Much has changed in the critical interval since the last edition of The Psychiatric Interview in Clinical Practice was published. This new, third edition provides an up-to-date examination of the psychiatric interview that reflects changes introduced in DSM-5, while continuing to recognize that describing symptoms and establishing a diagnosis should command only a portion of the clinician's attention, and that a patient's personal history must be elicited and character structure addressed in the clinical engagement. Significant advances have been made in biological psychiatry, and research in genetics, cognitive neuroscience, psychopharmacology, brain imaging, and the neurosciences in general continues apace, informing the culture of psychiatry and providing growing insight into the etiology of mental illnesses. However, the book reflects the authors' belief that virtually all major psychiatric disorders are complex amalgams of genetic disposition and environmental influences. In this context, the psychiatric interview is a vitally important dialogue, and effective strategies are modeled through the use of clinical vignettes taken from the authors' experience.
Topics and features of this new edition include:
• An updating of diagnostic considerations to reflect the publication of DSM-5.
• A chapter on interviewing the patient with dissociative identity disorder (DID), which is now recognized as an entity distinct from other psychopathological conditions and rooted in childhood trauma. The frequency of DID in the ambulatory setting has been repeatedly demonstrated and speaks to the need to accurately diagnose and treat this often-debilitating disorder.
• An entirely updated chapter on interviewing the traumatized patient.
• A section on interviewing the patient of different background. The book emphasizes that the subjective experience of being “different” is universal and that psychiatry is enriched by recognizing and exploring that experience, validating its existence, and attempting to understand how it influences the patient's life.
• Continued emphasis on and inclusion of relevant case vignettes drawn from the authors' clinical experiences.
• Structural consistency across chapters, with sections on psychopathology and psychodynamics, differential diagnosis, management of the interview, transference and countertransference, and so forth, which reinforces skills acquisition and makes the text easy to use.
By creating a text that is aligned with DSM-5 while continuing to stress the importance of eliciting the patient's subjective experience and achieving a therapeutic dialogue, the authors of The Psychiatric Interview in Clinical Practice have done a great service to the profession and provided much-needed guidance to mental health clinicians and trainees.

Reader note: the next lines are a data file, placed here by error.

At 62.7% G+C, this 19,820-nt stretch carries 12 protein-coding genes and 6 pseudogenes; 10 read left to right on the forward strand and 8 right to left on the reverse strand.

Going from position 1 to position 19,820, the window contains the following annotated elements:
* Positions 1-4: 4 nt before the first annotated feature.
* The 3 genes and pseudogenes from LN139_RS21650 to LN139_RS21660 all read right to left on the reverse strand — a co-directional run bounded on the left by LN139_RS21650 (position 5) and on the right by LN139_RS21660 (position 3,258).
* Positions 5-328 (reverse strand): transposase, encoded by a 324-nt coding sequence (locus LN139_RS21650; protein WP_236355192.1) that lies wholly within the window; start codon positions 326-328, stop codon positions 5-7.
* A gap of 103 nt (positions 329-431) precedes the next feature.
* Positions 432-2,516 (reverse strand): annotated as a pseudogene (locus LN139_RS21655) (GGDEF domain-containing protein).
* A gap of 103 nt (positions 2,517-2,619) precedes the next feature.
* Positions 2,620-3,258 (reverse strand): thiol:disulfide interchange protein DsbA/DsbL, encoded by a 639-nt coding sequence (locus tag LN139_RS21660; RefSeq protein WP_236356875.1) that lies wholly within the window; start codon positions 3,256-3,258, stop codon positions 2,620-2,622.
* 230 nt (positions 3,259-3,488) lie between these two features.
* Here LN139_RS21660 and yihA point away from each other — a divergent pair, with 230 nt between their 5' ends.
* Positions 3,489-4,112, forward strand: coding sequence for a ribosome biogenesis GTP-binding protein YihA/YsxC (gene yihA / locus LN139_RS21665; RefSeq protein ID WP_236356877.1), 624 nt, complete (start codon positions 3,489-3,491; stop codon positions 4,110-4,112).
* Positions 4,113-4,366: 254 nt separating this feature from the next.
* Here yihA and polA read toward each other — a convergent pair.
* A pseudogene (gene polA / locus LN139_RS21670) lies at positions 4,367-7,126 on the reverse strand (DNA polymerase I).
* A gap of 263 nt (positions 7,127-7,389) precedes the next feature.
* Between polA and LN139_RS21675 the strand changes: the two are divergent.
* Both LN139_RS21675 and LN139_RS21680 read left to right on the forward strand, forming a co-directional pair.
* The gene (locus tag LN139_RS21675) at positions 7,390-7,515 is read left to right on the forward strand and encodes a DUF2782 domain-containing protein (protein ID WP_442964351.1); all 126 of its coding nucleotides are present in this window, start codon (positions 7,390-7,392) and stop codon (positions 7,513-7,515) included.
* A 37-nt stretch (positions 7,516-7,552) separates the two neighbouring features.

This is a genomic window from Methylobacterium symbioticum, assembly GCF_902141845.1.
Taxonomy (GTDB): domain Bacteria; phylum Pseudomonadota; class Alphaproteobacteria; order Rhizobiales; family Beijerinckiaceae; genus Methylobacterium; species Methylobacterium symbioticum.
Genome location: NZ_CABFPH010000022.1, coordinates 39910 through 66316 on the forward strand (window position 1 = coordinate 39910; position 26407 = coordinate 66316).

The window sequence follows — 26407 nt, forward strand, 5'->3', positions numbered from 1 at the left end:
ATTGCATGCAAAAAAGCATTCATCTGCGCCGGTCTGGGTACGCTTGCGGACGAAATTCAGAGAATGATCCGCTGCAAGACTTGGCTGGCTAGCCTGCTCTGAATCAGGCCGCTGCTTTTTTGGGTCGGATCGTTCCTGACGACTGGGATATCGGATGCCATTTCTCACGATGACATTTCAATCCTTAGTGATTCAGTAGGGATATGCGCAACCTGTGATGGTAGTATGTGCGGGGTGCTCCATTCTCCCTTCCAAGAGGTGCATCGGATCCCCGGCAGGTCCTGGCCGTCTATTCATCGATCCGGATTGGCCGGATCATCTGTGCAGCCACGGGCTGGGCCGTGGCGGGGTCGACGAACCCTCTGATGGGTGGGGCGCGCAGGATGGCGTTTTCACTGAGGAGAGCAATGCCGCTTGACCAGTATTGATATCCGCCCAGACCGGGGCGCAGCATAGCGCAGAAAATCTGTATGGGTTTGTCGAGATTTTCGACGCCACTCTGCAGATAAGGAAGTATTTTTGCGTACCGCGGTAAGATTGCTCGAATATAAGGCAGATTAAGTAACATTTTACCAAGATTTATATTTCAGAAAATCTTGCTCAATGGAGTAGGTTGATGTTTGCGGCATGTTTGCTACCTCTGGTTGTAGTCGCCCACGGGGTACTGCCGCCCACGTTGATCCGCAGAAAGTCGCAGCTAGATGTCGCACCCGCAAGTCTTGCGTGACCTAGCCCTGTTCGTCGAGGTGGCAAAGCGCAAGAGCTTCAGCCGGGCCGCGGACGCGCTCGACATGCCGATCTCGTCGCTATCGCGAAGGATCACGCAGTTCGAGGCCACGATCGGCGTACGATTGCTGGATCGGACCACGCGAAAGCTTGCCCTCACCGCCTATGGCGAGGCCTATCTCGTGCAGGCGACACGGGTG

About the Authors. Preface. Acknowledgments. Part 1: General Principles. General Principles of the Interview. General Principles of Psychodynamics. Part II: Major Clinical Syndromes. The Obsessive-Compulsive Patient. The Histrionic Patient. The Narcissistic Patient. The Masochistic Patient. The Depressed Patient. The Anxiety Disorder Patient. The Borderline Patient. The Traumatized Patient. The Dissociative Identity Disorder Patient. The Antisocial Patient. The Paranoid Patient. The Psychotic Patient. The Psychosomatic Patient. The Cognitively Impaired Patient. Part 3: Special Clinical Situations. The Emergency Patient. The Hospitalized Patient. The Patient of Different Background. Part IV: Technical Factors Affecting the Interview. Note Taking and the Psychiatric Interview. Telephones, E-mail, Other Digital Media, and the Psychiatric Interview. Afterword. Bibliography. Index.
With Contributions by:
Alessandra Scalmati, M.D., Ph.D.
Brad Foote, M.D.
John W. Barnhill, M.D.
About the Authors:
Roger A. Mackinnon, M.D., is Professor Emeritus of Clinical Psychiatry in the College of Physicians and Surgeons of Columbia University, and Training and Supervising Analyst at the Columbia University Center for Psychoanalytic Training and Research, in New York, New York.
Robert Michels, M.D., is Walsh McDermott University Professor of Medicine and Psychiatry at Weill Medical College of Cornell University, and Training and Supervising Analyst at the Columbia University Center for Psychoanalytic Training and Research, in New York, New York.
Peter J. Buckley, M.D., is Professor of Psychiatry and Behavioral Sciences at Albert Einstein College of Medicine of Yeshiva University in Bronx, New York, and Training and Supervising Analyst at the Columbia University Center for Psychoanalytic Training and Research in New York, New York.